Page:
[ad: Todd Mastesr Co]
[photo: Character Shop]
[photo: Character Shop]
My best buddy Christian
Carlberg worked in the movie effects business from about
1995 until 1998. Instead of taking mundane jobs over my school
breaks, I used his connections to land 2 effects jobs in 1996.
At the Todd Masters Company, in 6 days, I designed and built a
fiber optic lighting system for the Borg suits in Star
Trek: First Contact.
Character Shop, I machined hundreds of structural and
mechanical parts for the mutated giant yucky insects in Mimic.
my own, armed with a camcorder and boxes of LEGO,
I made a stop-motion animation music video.
At the Todd Masters Company, for the Borg lighting system, I obtained
extremely powerful (and pricey--around $150 apiece, as I recall)
rechargeable flashlights from a military/law enforcement supplier.
I fashioned an aluminum collar to fit on the end of the flashlight,
into which a bundle of fiber optic cables was inserted. I added
2 colored gel slides that slid in and out of the collar on a crankshaft,
powered by a small motor, to make the colors of the lights shift.
Finally, I added a cooling fan to prevent the extremely hot flashlight
from damaging the suits or the actors inside--the flashlights
had warnings all over them reminding users to not turn them on
& stick them in their back pocket, lest they ignite their
a mechanic on Mimic at Rick Lazzarini's Character Shop,
I machined hundreds of parts from technical drawings: elbow &
knee hinges, radio servo mounts, cabling accessories, and LOTS
of structural plates that made up the "skeleton" of the cockroaches.
the animated LEGO music
video, I spent 2 weeks painstakingly moving little LEGO
pieces bit by bit until I had produced a short story about a robot
dragon disrupting a rock concert on the moon.
I set it to the thoroughly obnoxious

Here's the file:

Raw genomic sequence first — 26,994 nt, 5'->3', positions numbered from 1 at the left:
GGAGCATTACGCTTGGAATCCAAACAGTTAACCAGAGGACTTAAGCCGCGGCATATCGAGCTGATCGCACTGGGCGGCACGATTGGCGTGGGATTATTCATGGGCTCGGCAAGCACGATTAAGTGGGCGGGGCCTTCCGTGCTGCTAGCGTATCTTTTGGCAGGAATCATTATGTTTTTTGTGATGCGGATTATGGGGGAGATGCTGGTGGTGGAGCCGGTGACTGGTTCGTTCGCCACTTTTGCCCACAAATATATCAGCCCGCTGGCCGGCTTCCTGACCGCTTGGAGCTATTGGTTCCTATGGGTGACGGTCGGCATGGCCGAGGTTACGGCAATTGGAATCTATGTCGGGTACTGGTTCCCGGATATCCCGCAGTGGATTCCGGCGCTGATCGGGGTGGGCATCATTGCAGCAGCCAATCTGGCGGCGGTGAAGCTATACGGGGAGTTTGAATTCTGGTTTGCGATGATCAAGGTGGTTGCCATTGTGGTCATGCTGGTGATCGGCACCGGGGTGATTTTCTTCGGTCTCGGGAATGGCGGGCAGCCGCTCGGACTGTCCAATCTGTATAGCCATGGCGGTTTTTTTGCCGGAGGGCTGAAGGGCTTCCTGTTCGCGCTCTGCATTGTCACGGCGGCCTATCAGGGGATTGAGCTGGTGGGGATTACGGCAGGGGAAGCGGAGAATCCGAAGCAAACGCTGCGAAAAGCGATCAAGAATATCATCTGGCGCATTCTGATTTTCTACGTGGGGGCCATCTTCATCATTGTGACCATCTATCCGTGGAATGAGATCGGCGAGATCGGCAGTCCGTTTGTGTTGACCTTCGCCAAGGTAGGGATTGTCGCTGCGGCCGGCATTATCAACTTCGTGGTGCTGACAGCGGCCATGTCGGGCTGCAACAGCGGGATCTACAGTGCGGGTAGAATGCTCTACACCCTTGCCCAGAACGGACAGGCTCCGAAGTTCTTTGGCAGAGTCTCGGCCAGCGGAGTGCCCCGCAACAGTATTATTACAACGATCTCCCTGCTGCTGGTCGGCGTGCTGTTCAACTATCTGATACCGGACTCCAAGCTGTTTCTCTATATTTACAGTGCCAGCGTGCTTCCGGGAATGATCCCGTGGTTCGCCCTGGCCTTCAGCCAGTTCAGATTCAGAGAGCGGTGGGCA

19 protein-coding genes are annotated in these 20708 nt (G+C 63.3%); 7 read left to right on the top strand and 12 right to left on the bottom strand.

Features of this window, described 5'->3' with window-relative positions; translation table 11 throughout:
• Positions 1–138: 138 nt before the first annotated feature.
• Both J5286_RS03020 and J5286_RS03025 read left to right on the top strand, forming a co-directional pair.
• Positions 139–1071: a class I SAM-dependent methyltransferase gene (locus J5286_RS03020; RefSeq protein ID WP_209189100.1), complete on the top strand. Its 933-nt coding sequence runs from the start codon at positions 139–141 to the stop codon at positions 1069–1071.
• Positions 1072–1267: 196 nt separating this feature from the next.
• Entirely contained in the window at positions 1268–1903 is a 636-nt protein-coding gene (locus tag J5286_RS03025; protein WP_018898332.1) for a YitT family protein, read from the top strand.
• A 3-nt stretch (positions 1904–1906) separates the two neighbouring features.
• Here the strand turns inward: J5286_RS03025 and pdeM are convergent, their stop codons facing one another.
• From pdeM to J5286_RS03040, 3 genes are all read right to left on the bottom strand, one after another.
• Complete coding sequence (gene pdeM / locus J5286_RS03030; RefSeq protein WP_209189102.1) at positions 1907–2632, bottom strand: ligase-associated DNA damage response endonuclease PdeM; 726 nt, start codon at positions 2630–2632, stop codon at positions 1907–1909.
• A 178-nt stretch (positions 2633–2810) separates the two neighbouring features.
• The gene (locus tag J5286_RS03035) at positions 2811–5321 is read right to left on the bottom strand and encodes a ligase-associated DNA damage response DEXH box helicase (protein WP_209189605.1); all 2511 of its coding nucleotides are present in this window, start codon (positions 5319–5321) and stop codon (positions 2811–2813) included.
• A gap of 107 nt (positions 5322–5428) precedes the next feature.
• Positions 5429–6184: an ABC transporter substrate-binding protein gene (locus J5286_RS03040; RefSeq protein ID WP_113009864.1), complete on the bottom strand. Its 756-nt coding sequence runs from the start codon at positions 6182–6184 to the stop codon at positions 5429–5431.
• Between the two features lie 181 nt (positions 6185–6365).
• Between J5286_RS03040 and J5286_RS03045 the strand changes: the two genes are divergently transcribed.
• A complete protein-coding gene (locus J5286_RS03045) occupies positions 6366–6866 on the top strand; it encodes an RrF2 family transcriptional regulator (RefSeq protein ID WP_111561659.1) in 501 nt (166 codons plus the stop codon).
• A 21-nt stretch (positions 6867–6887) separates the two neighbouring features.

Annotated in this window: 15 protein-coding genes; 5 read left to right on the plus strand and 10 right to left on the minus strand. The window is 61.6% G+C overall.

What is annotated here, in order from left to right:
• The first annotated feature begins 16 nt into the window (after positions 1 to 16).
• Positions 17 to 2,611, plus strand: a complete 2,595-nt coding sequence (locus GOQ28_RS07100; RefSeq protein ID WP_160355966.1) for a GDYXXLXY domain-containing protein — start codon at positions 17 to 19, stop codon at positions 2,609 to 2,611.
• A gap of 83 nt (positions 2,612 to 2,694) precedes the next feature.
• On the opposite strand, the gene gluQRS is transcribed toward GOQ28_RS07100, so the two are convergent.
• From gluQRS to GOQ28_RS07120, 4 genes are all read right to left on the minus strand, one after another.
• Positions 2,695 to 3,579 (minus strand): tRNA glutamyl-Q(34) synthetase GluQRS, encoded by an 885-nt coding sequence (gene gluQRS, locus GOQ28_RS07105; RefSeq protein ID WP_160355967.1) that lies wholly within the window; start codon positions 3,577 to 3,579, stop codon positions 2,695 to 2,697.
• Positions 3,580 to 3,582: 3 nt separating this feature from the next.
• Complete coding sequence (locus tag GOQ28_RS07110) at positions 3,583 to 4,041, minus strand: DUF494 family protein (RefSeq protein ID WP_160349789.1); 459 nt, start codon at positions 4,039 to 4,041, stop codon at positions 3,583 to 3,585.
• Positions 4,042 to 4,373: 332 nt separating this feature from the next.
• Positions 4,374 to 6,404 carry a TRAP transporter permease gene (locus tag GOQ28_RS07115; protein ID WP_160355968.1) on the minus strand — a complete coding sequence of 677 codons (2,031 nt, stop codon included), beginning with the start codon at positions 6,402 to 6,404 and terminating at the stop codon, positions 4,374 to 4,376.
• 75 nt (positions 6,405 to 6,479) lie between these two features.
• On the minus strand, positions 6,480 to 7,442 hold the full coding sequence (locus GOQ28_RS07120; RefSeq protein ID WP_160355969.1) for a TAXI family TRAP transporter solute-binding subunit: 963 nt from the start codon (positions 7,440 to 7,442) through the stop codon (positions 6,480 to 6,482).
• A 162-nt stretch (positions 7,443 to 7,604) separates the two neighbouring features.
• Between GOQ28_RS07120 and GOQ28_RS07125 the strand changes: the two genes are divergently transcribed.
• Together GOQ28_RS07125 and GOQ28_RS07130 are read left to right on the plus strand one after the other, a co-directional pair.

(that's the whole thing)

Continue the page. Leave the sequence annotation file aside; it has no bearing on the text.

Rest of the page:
industrial song "Thieves" by Ministry.
Star Trek Borg lighting system was based on some amazingly bright
law enforcement flashlights. Onto the end of the lights, I affixed
a section of aluminum tubing, while a set of fiber optic strands
poked out the other end. A small, gearhead motor was strapped
to the side of this collar, and, through a crankshaft, it drove
2 colored slides back and forth through the beam of light. As
the different colors (taken from a sample book for spotlight gel
covers) moved across the light, the colors coming out of the ends
of the fiber optic cables cycled smoothly. A few of these parts
& ideas were carry-overs from the Todd Masters Company's work
on Predator. A computer cooling fan blew across the whole
assembly to keep everything cool. Well, sort of cool.
Mimic, I machined boatloads of aluminum, steel, and delrin
parts for the mechanical insides of the giant mutated insect creatures.
I spent most of the time making complex shapes out of thick (1/8")
aluminum plates. The designers drew up pieces on AutoCAD, then
printed them out & I glued the printouts to the plates as
templates & bandsawed & sanded the plates to match the
printouts, with lots of tapped and clearance holes all over. I
also made some parts for the controls: a bracket to hold several
servos used for head movements, and some cable connectors.